Adolescence is a critical developmental phase when one undergoes a number of internal and external changes that affect one’s physical and mental development and health. Any kind of experimentation, particularly related to substances, run the risk of turning into a habit that can make or break a person’s future. Moreover, any major traumatic or life-changing experience can greatly derail one’s natural course of growth and even push one toward drug use as a mean to cope with abrupt and debilitating changes. Therefore, it is essential to ensure effective prevention measures to enable one to hope for the best and prepare for the worst.
It is now a well-established fact that people are at an increased risk of falling into the vicious cycle of abuse, particularly during their adolescence. Although a person’s propensity to use drugs is more marked during the early development stages of adolescence, it can linger till the early adulthood (age 25), when the rational part of a teen’s brain gets fully matured.
One of the primary reasons behind the increased chances of developing an addiction in adolescence is the way brain function in teenagers. While adults think with the prefrontal cortex that is responsible for responding to situations with good judgment, adolescents take decisions with the emotional part of the brain known as the amygdala. Teenagers are still on the verge of developing a connection between the emotional and decision-making portions of the brain.
The early introduction to drug use significantly increases a person’s chances of developing an addiction in the future. It also causes the brain to artificially produce large amounts of dopamine, which is a chemical that is released in the brain when a person is rewarded.
When the level of dopamine continues to increase due to frequent drug use, the brain naturally cuts down its own dopamine production to compensate for the surplus. Substantial research suggests that the changes brought on by drug abuse during adolescence have far greater negative mental and physical consequences than in any other developmental stage.
Reasons that spur drug abuse among adolescents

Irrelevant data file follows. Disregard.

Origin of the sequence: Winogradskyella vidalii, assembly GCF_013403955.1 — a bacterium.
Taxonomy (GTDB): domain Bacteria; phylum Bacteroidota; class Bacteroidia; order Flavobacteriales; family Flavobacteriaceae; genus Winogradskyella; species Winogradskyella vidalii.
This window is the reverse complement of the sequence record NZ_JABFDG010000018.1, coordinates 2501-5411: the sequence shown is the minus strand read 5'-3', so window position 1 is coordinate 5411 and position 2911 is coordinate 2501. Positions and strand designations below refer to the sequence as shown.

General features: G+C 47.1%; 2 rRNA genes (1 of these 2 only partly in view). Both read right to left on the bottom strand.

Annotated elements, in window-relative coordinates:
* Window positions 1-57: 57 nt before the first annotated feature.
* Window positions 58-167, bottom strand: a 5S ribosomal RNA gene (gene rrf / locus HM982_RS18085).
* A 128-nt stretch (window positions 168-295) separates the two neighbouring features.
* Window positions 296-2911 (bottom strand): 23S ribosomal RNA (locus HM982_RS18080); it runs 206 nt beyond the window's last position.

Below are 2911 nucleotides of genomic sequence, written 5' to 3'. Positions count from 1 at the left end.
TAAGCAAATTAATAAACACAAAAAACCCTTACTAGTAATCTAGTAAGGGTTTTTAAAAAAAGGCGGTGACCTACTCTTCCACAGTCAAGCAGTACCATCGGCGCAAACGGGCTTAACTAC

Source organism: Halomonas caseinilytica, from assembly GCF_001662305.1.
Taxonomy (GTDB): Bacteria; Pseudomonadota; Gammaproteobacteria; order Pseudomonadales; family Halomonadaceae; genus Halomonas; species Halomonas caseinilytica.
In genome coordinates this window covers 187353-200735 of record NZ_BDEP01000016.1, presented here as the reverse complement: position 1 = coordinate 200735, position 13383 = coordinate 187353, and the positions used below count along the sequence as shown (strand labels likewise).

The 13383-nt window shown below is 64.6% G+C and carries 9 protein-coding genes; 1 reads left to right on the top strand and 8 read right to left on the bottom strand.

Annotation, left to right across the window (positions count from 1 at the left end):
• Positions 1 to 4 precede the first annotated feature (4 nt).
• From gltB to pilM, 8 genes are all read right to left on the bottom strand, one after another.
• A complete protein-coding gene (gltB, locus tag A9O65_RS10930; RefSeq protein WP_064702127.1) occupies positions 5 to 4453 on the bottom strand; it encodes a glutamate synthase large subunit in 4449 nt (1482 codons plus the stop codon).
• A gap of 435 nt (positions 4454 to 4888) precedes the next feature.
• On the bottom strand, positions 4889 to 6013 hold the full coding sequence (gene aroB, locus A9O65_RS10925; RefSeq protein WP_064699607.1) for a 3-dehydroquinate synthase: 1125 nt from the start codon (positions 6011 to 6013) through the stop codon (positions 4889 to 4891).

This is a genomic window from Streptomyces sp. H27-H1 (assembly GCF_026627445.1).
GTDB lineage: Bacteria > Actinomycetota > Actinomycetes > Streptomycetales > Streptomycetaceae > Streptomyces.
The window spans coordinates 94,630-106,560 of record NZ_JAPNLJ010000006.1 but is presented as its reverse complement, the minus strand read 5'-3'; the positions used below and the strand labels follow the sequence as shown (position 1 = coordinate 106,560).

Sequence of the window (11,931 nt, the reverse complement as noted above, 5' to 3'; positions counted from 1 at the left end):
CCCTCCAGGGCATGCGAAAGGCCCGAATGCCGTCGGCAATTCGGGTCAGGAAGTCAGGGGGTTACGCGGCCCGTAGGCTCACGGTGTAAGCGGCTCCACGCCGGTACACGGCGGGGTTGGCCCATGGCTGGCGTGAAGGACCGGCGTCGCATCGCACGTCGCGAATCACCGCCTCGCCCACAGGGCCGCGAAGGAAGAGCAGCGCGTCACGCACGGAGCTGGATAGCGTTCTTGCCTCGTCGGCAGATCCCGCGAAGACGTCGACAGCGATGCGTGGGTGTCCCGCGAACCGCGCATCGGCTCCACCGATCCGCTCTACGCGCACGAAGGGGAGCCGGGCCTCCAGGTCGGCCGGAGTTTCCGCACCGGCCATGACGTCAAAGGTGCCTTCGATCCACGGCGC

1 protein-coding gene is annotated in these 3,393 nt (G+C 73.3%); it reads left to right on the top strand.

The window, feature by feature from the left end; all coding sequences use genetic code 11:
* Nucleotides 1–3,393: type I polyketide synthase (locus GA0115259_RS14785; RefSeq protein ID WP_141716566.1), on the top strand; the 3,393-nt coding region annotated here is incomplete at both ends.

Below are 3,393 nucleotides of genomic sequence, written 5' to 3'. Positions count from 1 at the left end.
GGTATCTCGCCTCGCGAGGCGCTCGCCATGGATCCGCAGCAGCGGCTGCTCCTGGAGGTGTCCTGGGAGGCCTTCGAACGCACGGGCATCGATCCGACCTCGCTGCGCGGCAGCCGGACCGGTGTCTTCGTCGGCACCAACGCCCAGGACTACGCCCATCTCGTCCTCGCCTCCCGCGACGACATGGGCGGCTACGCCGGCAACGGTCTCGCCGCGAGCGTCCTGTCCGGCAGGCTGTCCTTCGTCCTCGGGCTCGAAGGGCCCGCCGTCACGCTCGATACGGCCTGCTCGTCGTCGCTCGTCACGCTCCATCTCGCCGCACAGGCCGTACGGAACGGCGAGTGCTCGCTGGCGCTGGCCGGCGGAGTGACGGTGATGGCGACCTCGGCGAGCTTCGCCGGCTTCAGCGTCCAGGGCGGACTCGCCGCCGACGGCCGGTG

Teenagers can develop an addiction due to various factors such as a sudden change in their environment or due to other external and biological reasons. Sometimes moving to a new location or changing schools, transitioning from elementary to middle school, etc., can prove to be difficult for teenagers. Moreover, peer pressure, especially during high school years, and the easy access to drugs may push susceptible teenagers toward experimenting with drugs or other illicit substances.
All this is also because adolescents display a unique set of behavioral traits that is associated with risk taking, discovering oneself Vendetta.to and forging new ties with peers. This leaves many teenagers open to drug use, especially if they have drug-abusing friends. In addition, many teenagers may not fully understand the magnitude of the problem, such as long-term consequences and the true nature of drugs, when abusing them or trying them. Often they are unaware that even one-time use can prove disastrous.
Besides, it has been found that some may believe that taking drugs may improve their athletic performance or allow them to maneuver through anxiety-triggering social situations. Some take drugs to lose weight, enhance academic performance and boost concentration. It could also happen that teens start taking medicines whether after consulting a doctor or not to treat sports injuries and later get addicted to them.
However, drug use, whether deliberate or uninformed, disrupts the brain regions associated with motivation, memory, learning, judgment and behavior control. Moreover, teens abusing drugs are more likely to have social and family problems, suffer academically, experience more physical and mental health related problems, and run into trouble with the law-enforcement agencies.
That is why “prevention is better than cure.” It is essential to stop adolescents from experimenting with drugs by spreading awareness, preventing drug abuse, etc. One must ensure that these youngsters contribute positively to the economy and society and live long healthy lives by avoiding drugs.